I left Ourense by BlaBlaCar, with a driver who my friend Carmen had verified, and rode to the bus station in Vigo (1 hour) with two other young women and the driver. I had a snack in Vigo, and then I took the bus from Vigo to Oporto (1 hour). Just over two hours later, I was in Portugal, and would be flying from to Omaha from Oporto two days later.
With limited time in Oporto, I tried my best to see the city and try the most famous foods all in less than 48 hours. I began with the Francesinha, famous Portuguese sandwich, at Brasão Cervejaria Aliados
The famous Portuguese cream pastry was on my mind long before I arrived in Oporto. These sweet cups can be found in Galicia as well, but they are much better on the Portuguese side of the border. With time in the Iberian peninsula running out, I drank cafés con leche constantly, evening ordering decaf so I could drink them into the evening. ❤
I wandered across the bridge to the side of the city where all of the port wine is made. I scheduled a tour and then explored the twisty streets until my tour began.
The views in Oporto are all remarkable. The city is full of steep hills, which means another lookout spot every few blocks.
I wandered until it was time to go on my tour at Cálem Port Wine. I learned a little bit about the process of making port wine, and…
I quickly learned that my palette is not appreciative of the strength and spice of port wine. I would like a Spanish red instead please!!
As the sun started to go down, I began meandering back up the hills of Oporto.
Curvy, steep streets and ornate tiled cathedrals are frequent in Oporto.
As I neared my hostel, I decided that I would have time to visit the bookstore that inspired J.K. Rowling in writing Harry Potter in the evening, avoiding the rush of morning tourists the next day. Although the bookstore was not wildly packed when I went, it was still nearly full with tourists.
On my way back to my hostel, I walked past many bright murals and tiled buildings. I grabbed dinner at Froiz Supermarket (my favorite from Ourense), and headed to my little studio apartment to relax.
On my final full day in Europe of my Fulbright 2018-2019 experience, I wanted to make sure to do lots of exploring and to drink many cafés con leche. My day began by walking across a more residential part of the city to arrive at the Palácio de Cristal.
Once at the park, I spent my morning with LOUD chickens and roosters and proud peacocks showing off all their feathers for me. I meandered down trails and watched the city and the river glow in the sun as it rose in the sky.
I walked back to the city center from the park, and made sure to visit all of the most famous landmarks in the city, mostly churches.
The final item on my “what to eat in Portugal” list was the Pastel de Bacalao, which is like a deep fried dumpling made of cod, potato, and cheese. It was super heavy and only mildly tasty.
Post cod: more churches, tower, monuments, and important buildings.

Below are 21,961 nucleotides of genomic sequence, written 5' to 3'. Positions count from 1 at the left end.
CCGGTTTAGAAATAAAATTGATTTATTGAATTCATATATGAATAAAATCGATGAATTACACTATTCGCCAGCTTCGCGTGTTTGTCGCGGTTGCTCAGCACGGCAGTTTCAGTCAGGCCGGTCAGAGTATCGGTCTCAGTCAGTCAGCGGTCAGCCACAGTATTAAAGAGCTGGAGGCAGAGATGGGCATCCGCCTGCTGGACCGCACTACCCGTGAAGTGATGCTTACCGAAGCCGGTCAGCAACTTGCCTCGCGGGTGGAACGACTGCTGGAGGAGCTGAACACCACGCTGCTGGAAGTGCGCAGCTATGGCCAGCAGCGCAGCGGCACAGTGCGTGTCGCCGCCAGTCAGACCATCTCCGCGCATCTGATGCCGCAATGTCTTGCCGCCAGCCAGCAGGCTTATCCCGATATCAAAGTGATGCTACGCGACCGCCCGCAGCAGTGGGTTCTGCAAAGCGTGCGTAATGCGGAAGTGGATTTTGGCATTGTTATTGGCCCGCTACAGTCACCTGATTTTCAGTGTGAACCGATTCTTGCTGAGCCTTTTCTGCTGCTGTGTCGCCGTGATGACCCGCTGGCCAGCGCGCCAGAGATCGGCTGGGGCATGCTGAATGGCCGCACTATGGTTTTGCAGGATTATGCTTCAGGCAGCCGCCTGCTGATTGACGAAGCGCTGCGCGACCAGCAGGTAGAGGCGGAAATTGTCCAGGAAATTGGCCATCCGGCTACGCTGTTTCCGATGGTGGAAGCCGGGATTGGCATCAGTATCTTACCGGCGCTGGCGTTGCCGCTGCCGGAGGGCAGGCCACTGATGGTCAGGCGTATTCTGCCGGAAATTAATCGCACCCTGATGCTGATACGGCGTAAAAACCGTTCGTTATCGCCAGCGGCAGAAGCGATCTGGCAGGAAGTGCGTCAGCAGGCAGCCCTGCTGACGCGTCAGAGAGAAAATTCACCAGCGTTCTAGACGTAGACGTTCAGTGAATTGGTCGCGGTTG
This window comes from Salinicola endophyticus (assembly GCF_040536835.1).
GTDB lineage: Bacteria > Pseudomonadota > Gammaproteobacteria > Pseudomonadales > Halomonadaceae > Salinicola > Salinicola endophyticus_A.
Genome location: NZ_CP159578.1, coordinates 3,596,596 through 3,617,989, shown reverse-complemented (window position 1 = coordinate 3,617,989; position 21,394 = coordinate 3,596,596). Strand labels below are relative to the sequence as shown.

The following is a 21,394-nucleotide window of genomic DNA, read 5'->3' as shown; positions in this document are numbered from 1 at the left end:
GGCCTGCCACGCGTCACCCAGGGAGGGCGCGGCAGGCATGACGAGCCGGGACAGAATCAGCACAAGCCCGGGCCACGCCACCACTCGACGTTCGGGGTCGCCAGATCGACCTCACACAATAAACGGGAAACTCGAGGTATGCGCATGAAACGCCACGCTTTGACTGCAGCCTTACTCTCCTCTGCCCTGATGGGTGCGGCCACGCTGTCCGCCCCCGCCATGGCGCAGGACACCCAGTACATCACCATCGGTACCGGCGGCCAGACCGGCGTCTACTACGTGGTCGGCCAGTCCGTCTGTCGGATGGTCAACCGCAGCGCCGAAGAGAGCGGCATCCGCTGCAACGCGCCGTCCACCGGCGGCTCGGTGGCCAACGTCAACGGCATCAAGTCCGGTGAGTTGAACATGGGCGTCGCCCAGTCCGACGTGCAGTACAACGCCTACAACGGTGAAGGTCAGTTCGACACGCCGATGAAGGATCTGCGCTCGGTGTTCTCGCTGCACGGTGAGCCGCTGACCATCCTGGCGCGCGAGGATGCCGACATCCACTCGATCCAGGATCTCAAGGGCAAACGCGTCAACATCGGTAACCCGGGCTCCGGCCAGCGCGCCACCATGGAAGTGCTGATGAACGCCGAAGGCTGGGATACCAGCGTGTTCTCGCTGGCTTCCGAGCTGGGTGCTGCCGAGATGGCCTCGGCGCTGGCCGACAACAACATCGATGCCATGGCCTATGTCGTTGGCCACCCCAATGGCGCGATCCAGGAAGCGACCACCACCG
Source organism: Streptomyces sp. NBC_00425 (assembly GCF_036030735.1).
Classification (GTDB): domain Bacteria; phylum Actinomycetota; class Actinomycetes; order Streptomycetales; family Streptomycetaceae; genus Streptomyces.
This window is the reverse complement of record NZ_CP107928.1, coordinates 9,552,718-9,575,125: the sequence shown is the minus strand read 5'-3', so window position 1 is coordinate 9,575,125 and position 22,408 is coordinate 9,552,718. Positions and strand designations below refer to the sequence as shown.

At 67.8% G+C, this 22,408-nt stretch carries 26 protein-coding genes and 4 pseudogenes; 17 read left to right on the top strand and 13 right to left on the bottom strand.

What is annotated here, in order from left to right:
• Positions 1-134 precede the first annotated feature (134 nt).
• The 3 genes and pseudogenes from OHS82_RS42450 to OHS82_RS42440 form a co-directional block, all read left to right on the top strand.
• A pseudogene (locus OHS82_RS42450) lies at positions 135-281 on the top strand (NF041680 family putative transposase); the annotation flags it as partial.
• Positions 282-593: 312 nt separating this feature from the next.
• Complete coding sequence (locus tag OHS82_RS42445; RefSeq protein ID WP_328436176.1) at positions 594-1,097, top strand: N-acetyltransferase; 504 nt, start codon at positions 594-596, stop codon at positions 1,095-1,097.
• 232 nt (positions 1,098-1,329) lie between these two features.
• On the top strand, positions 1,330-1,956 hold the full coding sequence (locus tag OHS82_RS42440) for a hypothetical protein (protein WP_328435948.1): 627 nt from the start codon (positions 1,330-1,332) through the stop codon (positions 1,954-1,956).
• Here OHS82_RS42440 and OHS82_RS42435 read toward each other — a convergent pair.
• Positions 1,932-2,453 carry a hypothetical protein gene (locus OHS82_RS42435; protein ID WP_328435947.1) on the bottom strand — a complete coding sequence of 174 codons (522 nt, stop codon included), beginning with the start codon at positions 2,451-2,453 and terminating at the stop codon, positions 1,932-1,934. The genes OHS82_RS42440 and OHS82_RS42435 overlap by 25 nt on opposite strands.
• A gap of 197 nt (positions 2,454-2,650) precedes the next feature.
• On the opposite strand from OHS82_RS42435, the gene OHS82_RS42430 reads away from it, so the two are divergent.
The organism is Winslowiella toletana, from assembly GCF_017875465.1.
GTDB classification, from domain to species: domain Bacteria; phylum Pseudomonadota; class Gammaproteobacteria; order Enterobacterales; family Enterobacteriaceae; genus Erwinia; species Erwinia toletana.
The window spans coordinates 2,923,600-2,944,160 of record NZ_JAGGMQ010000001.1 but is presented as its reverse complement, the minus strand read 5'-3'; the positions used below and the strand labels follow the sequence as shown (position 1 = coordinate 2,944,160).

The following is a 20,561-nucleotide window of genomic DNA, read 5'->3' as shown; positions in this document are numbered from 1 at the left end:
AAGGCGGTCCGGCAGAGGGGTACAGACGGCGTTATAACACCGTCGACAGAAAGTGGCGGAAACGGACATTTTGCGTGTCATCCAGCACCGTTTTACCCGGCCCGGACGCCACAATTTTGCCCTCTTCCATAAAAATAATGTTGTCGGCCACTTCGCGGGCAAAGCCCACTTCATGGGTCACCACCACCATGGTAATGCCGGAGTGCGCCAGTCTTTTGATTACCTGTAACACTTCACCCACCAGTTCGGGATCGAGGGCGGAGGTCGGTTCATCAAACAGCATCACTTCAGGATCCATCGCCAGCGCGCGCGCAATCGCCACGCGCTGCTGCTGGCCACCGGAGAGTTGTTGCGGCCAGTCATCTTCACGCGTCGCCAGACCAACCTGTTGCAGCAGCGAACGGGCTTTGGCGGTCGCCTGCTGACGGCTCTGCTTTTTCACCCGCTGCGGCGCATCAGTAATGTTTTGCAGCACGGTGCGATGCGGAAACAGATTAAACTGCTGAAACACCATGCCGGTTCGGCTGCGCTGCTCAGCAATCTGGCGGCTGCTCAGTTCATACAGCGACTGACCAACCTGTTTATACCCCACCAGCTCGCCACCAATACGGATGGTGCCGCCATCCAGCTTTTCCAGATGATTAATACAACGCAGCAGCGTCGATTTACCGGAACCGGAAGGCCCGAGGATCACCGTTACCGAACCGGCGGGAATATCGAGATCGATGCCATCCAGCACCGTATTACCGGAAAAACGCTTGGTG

The Portuguese are famous for their blue tiling, and one of the best places to see this in Oporto is in the train station. My favorite part of this station was the Minho River being a direction on the ceiling, because it is the same río miño that I spent my year running and walking along in Ourense, Spain.
Although the city is filled with churches, the main cathedral is like a fortress upon the hill overlooking the Douro river. The same blue tiles can be found here in an arched patio of the church. The view from the cathedral looking down upon the city was nothing short of magnificent.
After seeing the cathedral, I had hit all my destinations in the city. I spent the rest of my afternoon meandering through the curvy streets. Reading my book in the sunshine at cafes and drinking cafes con leche.
I said goodbye to the Atlantic coast of the Iberian Peninsula, my home from September 2018 until June 2019, the following morning. I flew on TAP Portugal from Oporto -> Lisboa and Lisboa -> Chicago. From Chicago, I flew American home to Omaha. I was pleasantly surprised to sit next to my friend John on the flight, and we caught up about the entire last year of life as the plane landed in Omaha. I hugged my mom, met my new dog, told a few stories, and passed out a little after midnight in my own bed.
Three weeks have passed since I have been home in Omaha. I have been lucky to spend a lot of time with friends and family since back.
I began working full time at a small law firm in Millard three days after I returned, and I have been keeping busy in the evenings at yoga and spin class at Lotus and grabbing dinner and drinks with my pals often.
I am so grateful for every single moment that has passed over the last 10 months of learning and growing in Ourense, Spain, and an assortment of other cities along the way. I guess all that is left to say is thank you and long live España. MOITAS GRAZAS y VIVA ESPAÑA.
I am back to brunching, taking bathroom selfies at work, ordering pad thai instead of cooking it, hanging with my fam, late nights & twinkly lights with pals. And although everything has changed, everything is still the same. I am happy to be home, and I am happy to have been a Fulbright ETA in España.
Thank you so much for following along my Fulbright journey. That’s a wrap. More life posts and book reviews to come soon. But next time, I will be reporting about life from Michigan Law School. Ciao!!